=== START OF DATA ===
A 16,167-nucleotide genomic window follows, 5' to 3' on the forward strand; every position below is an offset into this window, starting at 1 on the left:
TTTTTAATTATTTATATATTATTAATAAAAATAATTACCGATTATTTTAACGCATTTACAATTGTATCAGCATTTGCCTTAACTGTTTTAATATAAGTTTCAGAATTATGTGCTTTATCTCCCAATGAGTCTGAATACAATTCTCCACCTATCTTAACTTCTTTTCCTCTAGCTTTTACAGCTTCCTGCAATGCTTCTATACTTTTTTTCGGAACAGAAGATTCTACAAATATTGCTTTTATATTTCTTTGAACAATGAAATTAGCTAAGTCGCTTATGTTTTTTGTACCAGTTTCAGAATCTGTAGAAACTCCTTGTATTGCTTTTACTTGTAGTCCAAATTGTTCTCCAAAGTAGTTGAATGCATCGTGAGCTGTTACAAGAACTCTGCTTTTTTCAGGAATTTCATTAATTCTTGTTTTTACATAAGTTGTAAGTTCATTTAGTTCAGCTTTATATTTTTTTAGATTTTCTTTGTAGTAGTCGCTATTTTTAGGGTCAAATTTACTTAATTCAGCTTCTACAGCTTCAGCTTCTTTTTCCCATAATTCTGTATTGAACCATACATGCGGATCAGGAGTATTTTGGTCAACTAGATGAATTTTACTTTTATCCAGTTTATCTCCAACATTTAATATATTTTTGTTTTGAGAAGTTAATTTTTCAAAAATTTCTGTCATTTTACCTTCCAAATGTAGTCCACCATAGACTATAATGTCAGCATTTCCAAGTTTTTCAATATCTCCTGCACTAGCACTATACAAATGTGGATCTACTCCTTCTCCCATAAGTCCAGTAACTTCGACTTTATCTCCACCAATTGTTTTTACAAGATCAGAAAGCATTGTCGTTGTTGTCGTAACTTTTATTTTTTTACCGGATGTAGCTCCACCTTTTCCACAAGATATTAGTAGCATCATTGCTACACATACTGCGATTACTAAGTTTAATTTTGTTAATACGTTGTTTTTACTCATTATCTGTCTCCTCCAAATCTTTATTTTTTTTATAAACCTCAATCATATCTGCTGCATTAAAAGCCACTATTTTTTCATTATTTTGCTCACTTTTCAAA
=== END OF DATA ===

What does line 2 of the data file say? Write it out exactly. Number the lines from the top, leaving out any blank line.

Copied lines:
TTTTTAATTATTTATATATTATTAATAAAAATAATTACCGATTATTTTAACGCATTTACAATTGTATCAGCATTTGCCTTAACTGTTTTAATATAAGTTTCAGAATTATGTGCTTTATCTCCCAATGAGTCTGAATACAATTCTCCACCTATCTTAACTTCTTTTCCTCTAGCTTTTACAGCTTCCTGCAATGCTTCTATACTTTTTTTCGGAACAGAAGATTCTACAAATATTGCTTTTATATTTCTTTGAACAATGAAATTAGCTAAGTCGCTTATGTTTTTTGTACCAGTTTCAGAATCTGTAGAAACTCCTTGTATTGCTTTTACTTGTAGTCCAAATTGTTCTCCAAAGTAGTTGAATGCATCGTGAGCTGTTACAAGAACTCTGCTTTTTTCAGGAATTTCATTAATTCTTGTTTTTACATAAGTTGTAAGTTCATTTAGTTCAGCTTTATATTTTTTTAGATTTTCTTTGTAGTAGTCGCTATTTTTAGGGTCAAATTTACTTAATTCAGCTTCTACAGCTTCAGCTTCTTTTTCCCATAATTCTGTATTGAACCATACATGCGGATCAGGAGTATTTTGGTCAACTAGATGAATTTTACTTTTATCCAGTTTATCTCCAACATTTAATATATTTTTGTTTTGAGAAGTTAATTTTTCAAAAATTTCTGTCATTTTACCTTCCAAATGTAGTCCACCATAGACTATAATGTCAGCATTTCCAAGTTTTTCAATATCTCCTGCACTAGCACTATACAAATGTGGATCTACTCCTTCTCCCATAAGTCCAGTAACTTCGACTTTATCTCCACCAATTGTTTTTACAAGATCAGAAAGCATTGTCGTTGTTGTCGTAACTTTTATTTTTTTACCGGATGTAGCTCCACCTTTTCCACAAGATATTAGTAGCATCATTGCTACACATACTGCGATTACTAAGTTTAATTTTGTTAATACGTTGTTTTTACTCATTATCTGTCTCCTCCAAATCTTTATTTTTTTTATAAACCTCAATCATATCTGCTGCATTAAAAGCCACTATTTTTTCATTATTTTGCTCACTTTTCAAA